The manufacturers and retailers of bamboo clothing and textiles are singing its praises. They say this wonderfully soft fibre is so eco-friendly, you’re saving the planet just by wearing it. Too good to be true? Probably.
Following our recent blog post on the sustainability of bamboo as a wood alternative, we are looking at bamboo fabric with the same objectivity. So what do we already know about bamboo as a fabric?
- Bamboo fabric is super soft, strong and lightweight.
- It has good drape characteristics and allows the skin to breath making it ideal for clothing.
- Bamboo also imparts it’s absorbent and anti-bacterial properties into its fabric form which is great for medical uses.
- Plus textiles made from bamboo require less energy to wash and dry than other natural fibres.
Doesn’t that all sound fabulous so far? It almost reads like an advert from a retailer of bamboo clothing…
However, as with any resource or product, we need to look at the entire process – from harvesting to retailing – to understand the impact on the environment. It’s worth noting at this point that nothing has zero impact. When you cut down a tree or harvest a cotton crop there is an energy cost and direct effect on the immediate environment (“Hey, where’s my tree gone?” said the squirrel). Among other things, sustainability considers how that cost is balanced against providing income and education for farm workers and how easy it is to replace or regrow a resource.
Eco-recap on growing bamboo
Whilst there are energy costs associated in its transportation, the production of bamboo can be super-sustainable:
- It grows at a fast rate, absorbing C02 from the atmosphere as it matures.
- Growing in its natural environment, bamboo does not require irrigation or pesticides.
- Bamboo production supports small-scale farming in areas that are too inaccessible for large machinery.
- It has a larger utilised biomass than cotton i.e. more product per plant per acre.
- Once harvested, bamboo continues to grow so there is less destruction that leads to soil erosion.
Well, this sounds even better! Bamboo is great to grow and its great to wear. Sign me up!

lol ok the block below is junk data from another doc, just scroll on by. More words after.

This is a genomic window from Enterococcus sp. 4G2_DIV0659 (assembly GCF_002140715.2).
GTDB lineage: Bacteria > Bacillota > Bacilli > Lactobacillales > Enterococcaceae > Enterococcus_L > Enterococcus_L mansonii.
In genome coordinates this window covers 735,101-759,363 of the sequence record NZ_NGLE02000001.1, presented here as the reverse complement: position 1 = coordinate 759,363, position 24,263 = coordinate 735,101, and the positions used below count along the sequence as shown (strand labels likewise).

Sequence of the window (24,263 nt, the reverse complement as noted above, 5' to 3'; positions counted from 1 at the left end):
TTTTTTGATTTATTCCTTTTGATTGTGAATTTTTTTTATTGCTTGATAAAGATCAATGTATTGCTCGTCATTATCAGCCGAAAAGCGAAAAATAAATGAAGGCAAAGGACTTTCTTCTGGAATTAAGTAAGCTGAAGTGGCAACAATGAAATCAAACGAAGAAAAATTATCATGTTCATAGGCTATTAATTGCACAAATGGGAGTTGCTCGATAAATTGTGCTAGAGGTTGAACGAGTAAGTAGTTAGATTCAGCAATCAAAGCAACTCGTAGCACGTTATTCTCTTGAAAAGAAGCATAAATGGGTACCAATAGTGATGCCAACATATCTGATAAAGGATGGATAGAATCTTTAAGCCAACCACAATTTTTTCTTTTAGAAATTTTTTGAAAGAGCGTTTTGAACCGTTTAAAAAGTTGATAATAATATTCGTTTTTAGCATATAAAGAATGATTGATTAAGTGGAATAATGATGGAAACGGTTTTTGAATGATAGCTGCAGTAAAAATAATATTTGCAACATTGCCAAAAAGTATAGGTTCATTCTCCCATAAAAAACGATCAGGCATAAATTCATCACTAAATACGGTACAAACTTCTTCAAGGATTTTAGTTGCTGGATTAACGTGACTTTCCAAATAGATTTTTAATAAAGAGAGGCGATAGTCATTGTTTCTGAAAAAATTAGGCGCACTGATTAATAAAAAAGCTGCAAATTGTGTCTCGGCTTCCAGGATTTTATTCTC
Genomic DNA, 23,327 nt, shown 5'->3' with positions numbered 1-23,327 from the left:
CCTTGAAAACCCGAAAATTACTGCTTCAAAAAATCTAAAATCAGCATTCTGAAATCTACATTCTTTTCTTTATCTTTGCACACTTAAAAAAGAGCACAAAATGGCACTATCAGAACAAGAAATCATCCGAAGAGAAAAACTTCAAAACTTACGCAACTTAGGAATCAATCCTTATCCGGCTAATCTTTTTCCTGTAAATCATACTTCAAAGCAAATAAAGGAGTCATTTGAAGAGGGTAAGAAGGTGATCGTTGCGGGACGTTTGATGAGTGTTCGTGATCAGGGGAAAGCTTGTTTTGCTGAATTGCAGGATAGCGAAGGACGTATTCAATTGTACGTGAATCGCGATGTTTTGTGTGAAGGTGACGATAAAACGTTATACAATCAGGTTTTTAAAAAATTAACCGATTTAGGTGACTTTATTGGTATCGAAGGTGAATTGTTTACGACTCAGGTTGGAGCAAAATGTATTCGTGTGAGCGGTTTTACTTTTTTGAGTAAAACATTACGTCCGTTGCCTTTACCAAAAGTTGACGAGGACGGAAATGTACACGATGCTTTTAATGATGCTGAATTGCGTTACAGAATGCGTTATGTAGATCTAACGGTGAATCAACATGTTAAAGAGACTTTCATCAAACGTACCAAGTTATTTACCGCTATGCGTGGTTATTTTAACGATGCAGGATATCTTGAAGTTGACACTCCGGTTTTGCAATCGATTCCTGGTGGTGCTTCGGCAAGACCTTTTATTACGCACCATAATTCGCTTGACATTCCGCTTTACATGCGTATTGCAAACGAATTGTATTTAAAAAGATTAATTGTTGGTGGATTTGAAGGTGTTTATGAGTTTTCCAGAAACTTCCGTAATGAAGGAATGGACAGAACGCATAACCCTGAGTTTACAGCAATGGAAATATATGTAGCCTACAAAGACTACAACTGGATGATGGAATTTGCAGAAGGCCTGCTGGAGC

But between plant and product, there is a significant area that needs exploring before bamboo can claim it’s eco-credentials.
Turning bamboo into fabric
Bamboo is not naturally soft. It’s a hard, woody plant that requires significant processing to turn into a textile. There are two methods for this: chemical and mechanical.
Chemical production of bamboo fabric
Those of you currently wearing any bamboo clothing may wish to slip into something with a higher cotton content whilst reading this.
The leaves and stalks of bamboo are effectively cooked-up in a vat of toxic chemicals including carbon disulfide, chlorine and sulfuric acid. Because it isn’t a closed loop system, the resulting cocktail, that is a risk to the environment, gets into waterways and landfills. Plus, these chemicals pose serious health hazards, including neural disorders, for the workers employed in the manufacture of bamboo fabric using this method.
This manufacturing process is neither eco-friendly nor sustainable. And it’s this method that produces the silky soft, wearable fabric that gets bamboo all that positive attention.
Mechanical production of bamboo fabric
Good news is that the mechanical method is more eco-friendly than the chemical method (but it would be difficult not to be). The bad news is that it is more expensive. The woody bamboo is crushed and left to ferment in a mushy mess using natural enzymes that break down the fibrous structures. The natural fibres are then mechanically drawn out and spun into yarn. This process is basically the same for making textiles from flax or hemp and the result is a linen-like fabric. It’s labour intensive and produces a low yield of fabric.
The reality is the vast majority of bamboo textile is not organic. Or at least any claim it has in being a truly organic fibre has limitations. Bamboo fibre can be organic – but it’s rare, expensive and unlikely to be fully traceable.
Bamboo and China
Any commodity, where it’s production is overwhelmingly dependant on China is not sustainable. China has one of the most unregulated markets in the world and hardly the best track record on workers rights. Plus a significant pollution problem. So even if bamboo is a better crop for the environment that does not automatically make it sustainable. At least not yet. China is stepping up with new environmental policies, mostly in response to the smog issues across its cities. So perhaps there is hope yet for Chinese bamboo to save us all. If only if wasn’t on the other side of the planet…
Here’s a handy infographic on bamboo
It’s easy to be defeatist. Trying to make good, sustainable choices for our businesses and personal selves sometimes feels impossible. We, as consumers, often only have access to the information that retailers want us to know about their products. The result is we are sometimes left feeling naive, conned or like a failure when we’ve tried so hard to make the right choice.
But the positive in all this is just that – choice. Is bamboo fabric a better choice for the environment than organic cotton from a fair trade source? Maybe, maybe not. Is it better than polyester? Yes. Can bamboo production help protect deforestation in South America? Yes. Is the farming of bamboo across China likely (if not already) to be exploited if the west continues to view bamboo as a magic bullet? Probably. Is it a competition of bamboo vs cotton? No. Is it about making informed decisions? Yes.
The use of bamboo is a step in the right direction. It shows we are looking for alternatives. But bamboo, certainly for European consumers, shouldn’t be considered the final destination of that search. It’s a stepping stone in our journey towards sustainability.